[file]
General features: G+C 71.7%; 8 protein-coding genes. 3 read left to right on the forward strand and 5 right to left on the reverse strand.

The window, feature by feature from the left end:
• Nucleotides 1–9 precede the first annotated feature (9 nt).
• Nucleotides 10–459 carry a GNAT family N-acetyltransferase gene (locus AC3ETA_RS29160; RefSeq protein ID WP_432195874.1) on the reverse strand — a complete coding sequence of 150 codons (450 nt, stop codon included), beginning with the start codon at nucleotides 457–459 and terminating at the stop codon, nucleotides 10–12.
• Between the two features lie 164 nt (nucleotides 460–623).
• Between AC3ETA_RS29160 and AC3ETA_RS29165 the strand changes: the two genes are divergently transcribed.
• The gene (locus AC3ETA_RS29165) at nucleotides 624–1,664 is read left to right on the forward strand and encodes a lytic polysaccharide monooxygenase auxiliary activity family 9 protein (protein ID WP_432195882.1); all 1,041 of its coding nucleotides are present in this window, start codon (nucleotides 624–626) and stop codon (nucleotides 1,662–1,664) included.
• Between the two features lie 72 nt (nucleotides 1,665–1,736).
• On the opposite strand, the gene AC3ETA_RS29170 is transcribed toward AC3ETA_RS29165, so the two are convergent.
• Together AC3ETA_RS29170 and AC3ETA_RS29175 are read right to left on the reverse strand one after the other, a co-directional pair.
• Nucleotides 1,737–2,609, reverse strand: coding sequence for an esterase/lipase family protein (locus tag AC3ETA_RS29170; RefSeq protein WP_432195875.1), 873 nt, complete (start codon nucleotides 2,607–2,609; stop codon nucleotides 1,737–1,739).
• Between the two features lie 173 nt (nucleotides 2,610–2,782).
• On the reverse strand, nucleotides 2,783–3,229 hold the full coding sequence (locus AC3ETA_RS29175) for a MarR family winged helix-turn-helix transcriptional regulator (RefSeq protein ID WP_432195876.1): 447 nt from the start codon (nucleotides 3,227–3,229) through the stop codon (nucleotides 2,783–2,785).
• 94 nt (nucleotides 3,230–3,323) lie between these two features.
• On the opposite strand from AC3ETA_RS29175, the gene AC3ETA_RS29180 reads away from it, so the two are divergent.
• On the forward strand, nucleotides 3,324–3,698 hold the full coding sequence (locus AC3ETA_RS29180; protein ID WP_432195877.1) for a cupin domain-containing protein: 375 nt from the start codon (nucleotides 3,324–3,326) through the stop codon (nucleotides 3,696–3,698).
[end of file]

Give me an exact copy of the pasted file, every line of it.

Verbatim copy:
General features: G+C 71.7%; 8 protein-coding genes. 3 read left to right on the forward strand and 5 right to left on the reverse strand.

The window, feature by feature from the left end:
• Nucleotides 1–9 precede the first annotated feature (9 nt).
• Nucleotides 10–459 carry a GNAT family N-acetyltransferase gene (locus AC3ETA_RS29160; RefSeq protein ID WP_432195874.1) on the reverse strand — a complete coding sequence of 150 codons (450 nt, stop codon included), beginning with the start codon at nucleotides 457–459 and terminating at the stop codon, nucleotides 10–12.
• Between the two features lie 164 nt (nucleotides 460–623).
• Between AC3ETA_RS29160 and AC3ETA_RS29165 the strand changes: the two genes are divergently transcribed.
• The gene (locus AC3ETA_RS29165) at nucleotides 624–1,664 is read left to right on the forward strand and encodes a lytic polysaccharide monooxygenase auxiliary activity family 9 protein (protein ID WP_432195882.1); all 1,041 of its coding nucleotides are present in this window, start codon (nucleotides 624–626) and stop codon (nucleotides 1,662–1,664) included.
• Between the two features lie 72 nt (nucleotides 1,665–1,736).
• On the opposite strand, the gene AC3ETA_RS29170 is transcribed toward AC3ETA_RS29165, so the two are convergent.
• Together AC3ETA_RS29170 and AC3ETA_RS29175 are read right to left on the reverse strand one after the other, a co-directional pair.
• Nucleotides 1,737–2,609, reverse strand: coding sequence for an esterase/lipase family protein (locus tag AC3ETA_RS29170; RefSeq protein WP_432195875.1), 873 nt, complete (start codon nucleotides 2,607–2,609; stop codon nucleotides 1,737–1,739).
• Between the two features lie 173 nt (nucleotides 2,610–2,782).
• On the reverse strand, nucleotides 2,783–3,229 hold the full coding sequence (locus AC3ETA_RS29175) for a MarR family winged helix-turn-helix transcriptional regulator (RefSeq protein ID WP_432195876.1): 447 nt from the start codon (nucleotides 3,227–3,229) through the stop codon (nucleotides 2,783–2,785).
• 94 nt (nucleotides 3,230–3,323) lie between these two features.
• On the opposite strand from AC3ETA_RS29175, the gene AC3ETA_RS29180 reads away from it, so the two are divergent.
• On the forward strand, nucleotides 3,324–3,698 hold the full coding sequence (locus AC3ETA_RS29180; protein ID WP_432195877.1) for a cupin domain-containing protein: 375 nt from the start codon (nucleotides 3,324–3,326) through the stop codon (nucleotides 3,696–3,698).